Baseball diplomacy re-emerges in tense U.S.-Cuban relations

·3-min read
Players of the Cuba's national baseball team wait to enter the U.S. Embassy in Havana

By Nelson Acosta

HAVANA (Reuters) - Members of Cuba's baseball team told Reuters on Wednesday the U.S. embassy in Havana had started processing their applications for visas to attend the Americas Olympic qualifying tournament in Florida despite its restrictions on consular services, in a triumph of baseball diplomacy.

The U.S. embassy in Havana suspended consular services three years ago when the Trump administration reduced it to skeletal staffing, sending applicants to embassies abroad instead.

That has proven a major obstacle to Cubans applying for visas to see family or visit the United States, particularly during the coronavirus pandemic.

Cuban baseball fans have been worried their team might not receive the visas they need to compete in the qualifying tournament for the Tokyo Olympics. The tournament takes place in Florida's West Palm Beach and Port St Lucie from May 31 to June 5.

But a Reuters witness saw a group of players and officials from the baseball team outside the embassy on Wednesday. Two players and a coach said they were there for their visa appointments, with some scheduled for others later in the week.

"I made my visa application and they interviewed me, now we need to wait for them to confirm I got the visa," said catcher Ivan Prieto, 24, sporting a baseball cap from the national team.

The U.S. State Department did not immediately reply to request for comment on whether this was an exception or whether this was a sign it would start processing U.S. visas for Cubans in Havana.

"It's really important for Cuba to be in the Olympics. It is one of the best-performing countries and it would be a real badge of honor," said Prieto.

Cuba's baseball team won the gold medal at the Olympics in Barcelona in 1992, Atlanta in 1996 and Athens in 2004. Baseball has not been featured at the Olympics though since 2008.

The administration of former U.S. President Donald Trump drew down staffing at the U.S. embassy in Havana after a spate of illnesses among diplomats that remain unexplained.

But as reports of similar incidents happening elsewhere trickle out, many analysts say the policy needs to be reviewed, not least because it hurts the Cuban people.

Cuban officials say the move was politically motivated, designed to contribute to worsening U.S.-Cuban relations. Trump had declared he wanted to end socialism in Latin America and force the Cuban Communist government to reform.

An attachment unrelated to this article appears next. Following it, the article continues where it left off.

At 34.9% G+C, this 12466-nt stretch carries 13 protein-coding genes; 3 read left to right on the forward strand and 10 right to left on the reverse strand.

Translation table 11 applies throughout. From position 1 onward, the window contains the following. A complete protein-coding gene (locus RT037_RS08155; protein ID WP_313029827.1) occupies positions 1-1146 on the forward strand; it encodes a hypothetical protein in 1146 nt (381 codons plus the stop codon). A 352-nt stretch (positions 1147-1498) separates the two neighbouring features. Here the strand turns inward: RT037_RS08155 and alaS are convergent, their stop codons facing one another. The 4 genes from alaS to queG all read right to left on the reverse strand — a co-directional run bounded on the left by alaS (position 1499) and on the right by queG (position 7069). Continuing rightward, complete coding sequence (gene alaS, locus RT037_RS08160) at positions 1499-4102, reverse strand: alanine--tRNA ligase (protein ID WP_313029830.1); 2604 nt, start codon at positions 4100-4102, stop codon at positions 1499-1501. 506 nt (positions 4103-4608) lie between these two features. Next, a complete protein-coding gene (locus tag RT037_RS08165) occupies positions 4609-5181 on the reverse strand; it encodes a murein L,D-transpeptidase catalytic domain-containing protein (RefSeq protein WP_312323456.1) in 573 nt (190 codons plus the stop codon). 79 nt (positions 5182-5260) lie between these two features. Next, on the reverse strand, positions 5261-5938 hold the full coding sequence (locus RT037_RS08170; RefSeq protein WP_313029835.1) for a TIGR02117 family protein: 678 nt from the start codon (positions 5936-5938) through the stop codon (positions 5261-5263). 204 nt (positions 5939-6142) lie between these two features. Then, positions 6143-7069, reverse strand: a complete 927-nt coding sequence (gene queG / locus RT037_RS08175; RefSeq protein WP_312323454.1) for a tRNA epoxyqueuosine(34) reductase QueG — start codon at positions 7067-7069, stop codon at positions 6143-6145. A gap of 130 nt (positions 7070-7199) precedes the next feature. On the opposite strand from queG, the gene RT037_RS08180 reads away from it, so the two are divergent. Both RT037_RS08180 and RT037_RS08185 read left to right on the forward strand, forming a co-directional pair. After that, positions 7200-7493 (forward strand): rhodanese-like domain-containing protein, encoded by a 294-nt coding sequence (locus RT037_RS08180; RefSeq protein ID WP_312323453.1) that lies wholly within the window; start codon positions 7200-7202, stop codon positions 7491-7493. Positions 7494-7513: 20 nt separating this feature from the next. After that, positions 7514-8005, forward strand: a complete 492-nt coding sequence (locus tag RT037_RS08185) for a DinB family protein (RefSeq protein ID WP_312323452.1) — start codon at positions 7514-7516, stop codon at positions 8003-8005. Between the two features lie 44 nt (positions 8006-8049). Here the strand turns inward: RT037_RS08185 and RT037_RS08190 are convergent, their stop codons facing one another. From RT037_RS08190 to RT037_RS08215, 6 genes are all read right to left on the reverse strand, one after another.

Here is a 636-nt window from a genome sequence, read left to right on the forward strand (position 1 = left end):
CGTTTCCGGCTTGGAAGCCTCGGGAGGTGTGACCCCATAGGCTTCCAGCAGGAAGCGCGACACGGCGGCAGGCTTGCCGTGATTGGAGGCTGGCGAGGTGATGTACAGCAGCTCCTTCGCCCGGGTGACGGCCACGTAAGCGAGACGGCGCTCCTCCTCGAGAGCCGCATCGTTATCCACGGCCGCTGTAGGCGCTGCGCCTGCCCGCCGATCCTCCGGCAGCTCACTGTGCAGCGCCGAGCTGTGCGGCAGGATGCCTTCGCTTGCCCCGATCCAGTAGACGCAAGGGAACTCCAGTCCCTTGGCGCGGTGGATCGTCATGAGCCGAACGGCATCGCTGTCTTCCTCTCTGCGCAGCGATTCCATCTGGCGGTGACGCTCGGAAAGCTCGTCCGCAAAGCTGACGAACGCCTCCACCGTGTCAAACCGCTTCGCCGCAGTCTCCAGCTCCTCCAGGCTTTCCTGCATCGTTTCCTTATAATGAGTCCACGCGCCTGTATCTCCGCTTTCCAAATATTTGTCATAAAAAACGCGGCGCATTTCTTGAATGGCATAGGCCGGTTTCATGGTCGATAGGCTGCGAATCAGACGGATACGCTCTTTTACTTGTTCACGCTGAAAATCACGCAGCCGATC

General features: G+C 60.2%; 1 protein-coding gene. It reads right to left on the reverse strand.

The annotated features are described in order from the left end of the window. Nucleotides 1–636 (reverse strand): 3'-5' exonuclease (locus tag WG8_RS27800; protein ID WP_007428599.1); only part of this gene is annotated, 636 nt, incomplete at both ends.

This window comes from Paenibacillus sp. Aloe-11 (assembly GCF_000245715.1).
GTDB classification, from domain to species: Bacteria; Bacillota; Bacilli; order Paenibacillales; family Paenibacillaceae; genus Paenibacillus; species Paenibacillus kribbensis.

"It's a good step that they are processing (the visas) here," said first baseman Guillermo Aviles, 28.

Many Cubans hope that U.S. President Joe Biden, who took office in January, will restart consular services in Havana and re-establish official channels for U.S. remittances to Cuba.

Biden, a Democrat, vowed during his campaign to reverse policy shifts by the Republican Trump that “have inflicted harm on the Cuban people and done nothing to advance democracy and human rights.”

He was vice president when former President Barack Obama agreed to a historic detente with then Cuban President Raul Castro and in 2016, during a trip to Havana, attended an exhibition game between the Cuban national team and MLB’s Tampa Bay Rays with Castro.

However the Biden administration has said a shift in Cuba policy is not among its top foreign policy priorities.

In the Florida tournament, Cuba will face off in Group B against fellow baseball powers Venezuela, Canada and Colombia. Group A will see a playoff between the United States, the Dominican Republic, Puerto Rico and Nicaragua.

"It will be difficult but not impossible (to classify)" said coach Carlos Marti, waiting in a park by the U.S. embassy for his interview with U.S. authorities. "Our pitchers have shown a good level."

(Reporting by Nelson Acosta; Writing by Sarah Marsh; Editing by Lisa Shumaker)

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